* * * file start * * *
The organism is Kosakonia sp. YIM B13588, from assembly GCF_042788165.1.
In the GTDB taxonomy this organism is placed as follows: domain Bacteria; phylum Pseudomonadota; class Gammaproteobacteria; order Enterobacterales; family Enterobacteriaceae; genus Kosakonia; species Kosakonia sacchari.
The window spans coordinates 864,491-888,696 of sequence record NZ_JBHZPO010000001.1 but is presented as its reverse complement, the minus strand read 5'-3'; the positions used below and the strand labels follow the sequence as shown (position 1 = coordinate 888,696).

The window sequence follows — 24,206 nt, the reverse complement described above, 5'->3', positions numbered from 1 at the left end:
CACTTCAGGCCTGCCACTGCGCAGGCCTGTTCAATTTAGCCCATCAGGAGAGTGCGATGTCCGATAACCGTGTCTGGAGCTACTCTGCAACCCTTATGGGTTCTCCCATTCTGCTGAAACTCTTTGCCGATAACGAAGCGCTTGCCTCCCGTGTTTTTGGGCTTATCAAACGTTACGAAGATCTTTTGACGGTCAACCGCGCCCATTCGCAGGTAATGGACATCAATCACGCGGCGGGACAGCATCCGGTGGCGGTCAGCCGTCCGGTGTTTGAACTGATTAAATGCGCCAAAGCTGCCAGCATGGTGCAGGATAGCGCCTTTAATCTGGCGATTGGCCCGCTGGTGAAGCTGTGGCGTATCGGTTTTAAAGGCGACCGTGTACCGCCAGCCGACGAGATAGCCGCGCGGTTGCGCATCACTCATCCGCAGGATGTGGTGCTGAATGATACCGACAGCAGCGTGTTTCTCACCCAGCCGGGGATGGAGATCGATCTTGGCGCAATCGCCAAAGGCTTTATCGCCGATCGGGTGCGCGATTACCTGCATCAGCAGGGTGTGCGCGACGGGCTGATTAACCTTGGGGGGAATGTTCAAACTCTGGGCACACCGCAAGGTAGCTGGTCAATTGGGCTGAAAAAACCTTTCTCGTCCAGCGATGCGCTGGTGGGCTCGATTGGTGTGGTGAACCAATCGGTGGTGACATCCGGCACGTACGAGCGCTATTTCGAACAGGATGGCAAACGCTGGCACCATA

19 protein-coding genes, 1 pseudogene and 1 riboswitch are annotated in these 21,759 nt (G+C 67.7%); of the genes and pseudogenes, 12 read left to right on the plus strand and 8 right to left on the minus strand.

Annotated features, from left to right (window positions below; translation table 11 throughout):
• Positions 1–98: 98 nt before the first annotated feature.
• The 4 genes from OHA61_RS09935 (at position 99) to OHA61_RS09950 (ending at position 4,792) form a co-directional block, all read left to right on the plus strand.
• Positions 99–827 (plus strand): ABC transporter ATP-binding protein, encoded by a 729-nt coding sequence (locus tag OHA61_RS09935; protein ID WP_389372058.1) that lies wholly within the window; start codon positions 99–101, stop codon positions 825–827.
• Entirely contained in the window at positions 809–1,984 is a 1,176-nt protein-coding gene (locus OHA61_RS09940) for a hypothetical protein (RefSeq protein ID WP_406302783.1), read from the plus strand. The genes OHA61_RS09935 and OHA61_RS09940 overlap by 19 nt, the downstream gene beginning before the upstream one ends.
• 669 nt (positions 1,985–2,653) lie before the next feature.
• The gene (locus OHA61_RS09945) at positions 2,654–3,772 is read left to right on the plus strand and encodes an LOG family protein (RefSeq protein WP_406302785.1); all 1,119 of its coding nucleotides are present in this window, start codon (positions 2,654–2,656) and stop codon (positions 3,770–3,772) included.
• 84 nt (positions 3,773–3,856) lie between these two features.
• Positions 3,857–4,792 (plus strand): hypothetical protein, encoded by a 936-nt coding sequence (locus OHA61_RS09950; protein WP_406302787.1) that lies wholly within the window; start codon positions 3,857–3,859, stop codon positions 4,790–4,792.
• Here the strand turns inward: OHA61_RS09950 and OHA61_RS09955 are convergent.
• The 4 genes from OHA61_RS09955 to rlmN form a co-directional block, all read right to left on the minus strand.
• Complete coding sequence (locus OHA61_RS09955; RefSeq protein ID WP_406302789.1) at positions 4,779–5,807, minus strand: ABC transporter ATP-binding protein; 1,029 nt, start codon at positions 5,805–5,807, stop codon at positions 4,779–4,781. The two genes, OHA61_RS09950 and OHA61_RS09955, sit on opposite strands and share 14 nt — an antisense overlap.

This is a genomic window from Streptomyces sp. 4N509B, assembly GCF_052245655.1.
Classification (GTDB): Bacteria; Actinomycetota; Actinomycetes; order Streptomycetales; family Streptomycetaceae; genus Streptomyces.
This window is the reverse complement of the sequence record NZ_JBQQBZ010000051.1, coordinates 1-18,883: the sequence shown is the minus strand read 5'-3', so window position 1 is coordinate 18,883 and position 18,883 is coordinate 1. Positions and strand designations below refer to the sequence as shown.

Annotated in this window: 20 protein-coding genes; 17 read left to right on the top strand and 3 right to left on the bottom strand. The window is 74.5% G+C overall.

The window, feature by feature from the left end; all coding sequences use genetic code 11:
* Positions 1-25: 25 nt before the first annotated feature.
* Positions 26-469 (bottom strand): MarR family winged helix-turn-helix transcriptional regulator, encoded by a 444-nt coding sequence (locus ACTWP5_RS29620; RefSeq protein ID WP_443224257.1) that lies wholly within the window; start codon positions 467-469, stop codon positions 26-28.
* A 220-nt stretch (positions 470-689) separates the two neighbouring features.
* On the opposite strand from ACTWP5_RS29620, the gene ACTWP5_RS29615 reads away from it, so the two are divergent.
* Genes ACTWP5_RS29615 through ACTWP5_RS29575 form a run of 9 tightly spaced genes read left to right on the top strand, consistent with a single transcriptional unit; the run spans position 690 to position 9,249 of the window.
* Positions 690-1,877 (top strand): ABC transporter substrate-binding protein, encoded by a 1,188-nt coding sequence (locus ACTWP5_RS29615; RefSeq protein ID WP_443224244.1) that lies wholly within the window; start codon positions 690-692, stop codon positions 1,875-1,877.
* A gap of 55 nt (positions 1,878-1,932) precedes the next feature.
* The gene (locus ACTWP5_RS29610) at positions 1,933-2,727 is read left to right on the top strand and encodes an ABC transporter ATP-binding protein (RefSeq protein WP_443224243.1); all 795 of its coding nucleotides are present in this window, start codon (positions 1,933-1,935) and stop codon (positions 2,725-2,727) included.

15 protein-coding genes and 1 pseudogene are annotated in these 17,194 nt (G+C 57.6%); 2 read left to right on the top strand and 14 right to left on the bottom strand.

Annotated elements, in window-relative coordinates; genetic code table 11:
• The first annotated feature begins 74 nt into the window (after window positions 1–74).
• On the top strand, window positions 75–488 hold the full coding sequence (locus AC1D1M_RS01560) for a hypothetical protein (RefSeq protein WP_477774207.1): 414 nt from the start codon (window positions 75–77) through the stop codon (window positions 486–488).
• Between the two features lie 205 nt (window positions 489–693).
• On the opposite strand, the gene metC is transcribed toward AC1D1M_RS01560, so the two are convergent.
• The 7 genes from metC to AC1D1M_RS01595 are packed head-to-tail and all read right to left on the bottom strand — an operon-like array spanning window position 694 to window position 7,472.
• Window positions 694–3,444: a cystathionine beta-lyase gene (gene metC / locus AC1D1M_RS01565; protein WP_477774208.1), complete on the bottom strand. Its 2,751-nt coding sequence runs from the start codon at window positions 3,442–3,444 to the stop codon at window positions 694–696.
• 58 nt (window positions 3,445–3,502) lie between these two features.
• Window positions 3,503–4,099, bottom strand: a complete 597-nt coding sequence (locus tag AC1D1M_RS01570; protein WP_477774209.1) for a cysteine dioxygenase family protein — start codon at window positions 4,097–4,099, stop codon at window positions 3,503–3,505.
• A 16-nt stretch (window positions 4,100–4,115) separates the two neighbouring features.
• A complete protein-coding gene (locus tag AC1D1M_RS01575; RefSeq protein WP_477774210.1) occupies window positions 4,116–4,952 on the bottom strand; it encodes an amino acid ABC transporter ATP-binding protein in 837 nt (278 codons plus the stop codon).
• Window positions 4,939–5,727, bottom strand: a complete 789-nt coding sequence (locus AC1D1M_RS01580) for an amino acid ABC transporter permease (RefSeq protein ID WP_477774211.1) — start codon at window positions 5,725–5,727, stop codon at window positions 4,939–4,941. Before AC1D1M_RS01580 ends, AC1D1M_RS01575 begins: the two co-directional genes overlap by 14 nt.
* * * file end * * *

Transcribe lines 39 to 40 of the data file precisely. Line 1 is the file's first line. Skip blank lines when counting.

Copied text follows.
• Window positions 694–3,444: a cystathionine beta-lyase gene (gene metC / locus AC1D1M_RS01565; protein WP_477774208.1), complete on the bottom strand. Its 2,751-nt coding sequence runs from the start codon at window positions 3,442–3,444 to the stop codon at window positions 694–696.
• 58 nt (window positions 3,445–3,502) lie between these two features.